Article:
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Italian Giant Parsley Seeds - Microgreens or Garden 57C

Italian Parsley (Petroselinum neapolitanum) has an intense flavor that works well for many types of cooking. The herb is easy to grow and forms an attractive 18-inch mounded plant. Italian parsley, also called flat-leaf parsley, grows in U.S. Department of Agriculture plant hardiness zones 5 through 11. The Mediterranean native is biennial, but you can also treat it as an annual. Parsley seeds started about two months before the last frost date will be ready to transplant in your garden in spring.
 
Germination:
Soak parsley seeds in warm water for one day before they are planted for best results. Sow them no more than 1/4 inch to deep in soil or potting medium. Seeds are typically sown indoors about six to eight weeks before they are moved outside. They take 10 to 25 days to germinate.
 

Microgreens basic growing instructions:                                                                              

 

Cover the bottom of the container with an inch or two of moistened potting soil/mix or coir. Flatten and level it with your hand or a small piece of cardboard, taking care not to over-compress the soil. Scatter seeds evenly on top of the soil. Press gently into the soil using your hand or the cardboard. Cover the seeds with a thin layer of soil. Dampen the surface with a mister. If you prefer, you can skip this step and instead cover the container with a clear lid or plastic wrap until the seeds are sprouted. While waiting for sprouts to appear, usually within three to seven days, use the mister once or twice daily to keep the soil moist but not wet. Once seeds have sprouted, remove the cover (if you've used one) and continue to mist once or twice a day. Microgreens need about four hours daily of direct sunlight to thrive (south facing window). In winter months, some may need even more. Leggy, pale greens are a sign of not enough sunlight. Light needs can also be satisfied with a grow light that has a low heat output — you don't want to scorch your delicate greens. Microgreens will be ready to harvest about two to three weeks after planting. Look for the first set of "true leaves" as a sign of readiness. Then grab your scissors and snip the greens just above the soil line. To serve, wash the microgreens with water and dry with paper towels or a salad spinner. Harvest and serve them immediately for the freshest flavor, and add to soups, salads, sandwiches or main dishes. Store remaining cut microgreens in a plastic bag in your refrigerator.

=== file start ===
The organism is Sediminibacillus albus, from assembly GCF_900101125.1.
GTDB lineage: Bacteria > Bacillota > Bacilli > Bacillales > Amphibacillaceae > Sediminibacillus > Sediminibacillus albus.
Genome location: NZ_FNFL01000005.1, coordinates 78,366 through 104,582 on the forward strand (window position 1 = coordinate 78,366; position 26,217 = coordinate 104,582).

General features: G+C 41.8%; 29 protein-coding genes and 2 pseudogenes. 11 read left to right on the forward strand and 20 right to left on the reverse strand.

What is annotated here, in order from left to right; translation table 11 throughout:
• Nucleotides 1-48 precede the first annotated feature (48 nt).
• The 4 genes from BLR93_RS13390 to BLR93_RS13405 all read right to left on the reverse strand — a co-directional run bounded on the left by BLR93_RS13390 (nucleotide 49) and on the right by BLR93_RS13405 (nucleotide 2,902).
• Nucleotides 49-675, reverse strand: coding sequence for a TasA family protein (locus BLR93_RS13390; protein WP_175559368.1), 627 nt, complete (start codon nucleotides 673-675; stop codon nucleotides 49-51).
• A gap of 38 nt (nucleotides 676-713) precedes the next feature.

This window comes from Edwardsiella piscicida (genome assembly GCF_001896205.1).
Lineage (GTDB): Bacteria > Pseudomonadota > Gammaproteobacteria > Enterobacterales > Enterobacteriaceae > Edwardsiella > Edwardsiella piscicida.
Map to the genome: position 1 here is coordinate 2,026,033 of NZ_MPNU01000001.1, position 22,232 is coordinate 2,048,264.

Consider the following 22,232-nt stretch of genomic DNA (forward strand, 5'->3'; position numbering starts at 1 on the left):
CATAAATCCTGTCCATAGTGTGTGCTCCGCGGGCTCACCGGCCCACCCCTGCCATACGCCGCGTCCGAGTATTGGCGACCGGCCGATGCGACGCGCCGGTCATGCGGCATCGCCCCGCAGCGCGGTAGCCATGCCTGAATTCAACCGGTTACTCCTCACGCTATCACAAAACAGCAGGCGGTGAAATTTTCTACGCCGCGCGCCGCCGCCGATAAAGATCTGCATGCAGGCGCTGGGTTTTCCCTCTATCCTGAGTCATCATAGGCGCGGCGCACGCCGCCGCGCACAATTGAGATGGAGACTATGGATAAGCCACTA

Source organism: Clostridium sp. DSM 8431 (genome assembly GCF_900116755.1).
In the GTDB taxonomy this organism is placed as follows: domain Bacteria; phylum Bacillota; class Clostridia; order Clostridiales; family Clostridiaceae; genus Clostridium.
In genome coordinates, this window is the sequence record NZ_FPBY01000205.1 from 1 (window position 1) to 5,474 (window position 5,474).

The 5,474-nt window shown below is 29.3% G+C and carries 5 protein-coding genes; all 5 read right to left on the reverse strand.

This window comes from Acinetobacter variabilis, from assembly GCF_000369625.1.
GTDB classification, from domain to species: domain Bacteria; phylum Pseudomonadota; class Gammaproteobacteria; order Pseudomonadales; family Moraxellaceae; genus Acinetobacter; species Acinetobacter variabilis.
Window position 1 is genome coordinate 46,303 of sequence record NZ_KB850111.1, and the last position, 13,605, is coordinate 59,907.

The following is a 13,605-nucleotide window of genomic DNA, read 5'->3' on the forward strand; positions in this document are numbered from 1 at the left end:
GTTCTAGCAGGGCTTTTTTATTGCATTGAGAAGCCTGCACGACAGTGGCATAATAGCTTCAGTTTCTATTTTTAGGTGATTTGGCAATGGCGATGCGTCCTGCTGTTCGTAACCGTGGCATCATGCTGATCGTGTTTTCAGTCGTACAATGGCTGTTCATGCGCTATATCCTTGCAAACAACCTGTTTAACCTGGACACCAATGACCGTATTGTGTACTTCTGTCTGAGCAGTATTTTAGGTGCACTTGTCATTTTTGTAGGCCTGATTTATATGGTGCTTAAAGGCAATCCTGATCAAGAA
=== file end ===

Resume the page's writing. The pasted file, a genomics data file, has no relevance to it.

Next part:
Zellajake Farm and Garden: "Seeds for all your planting needs" since 2013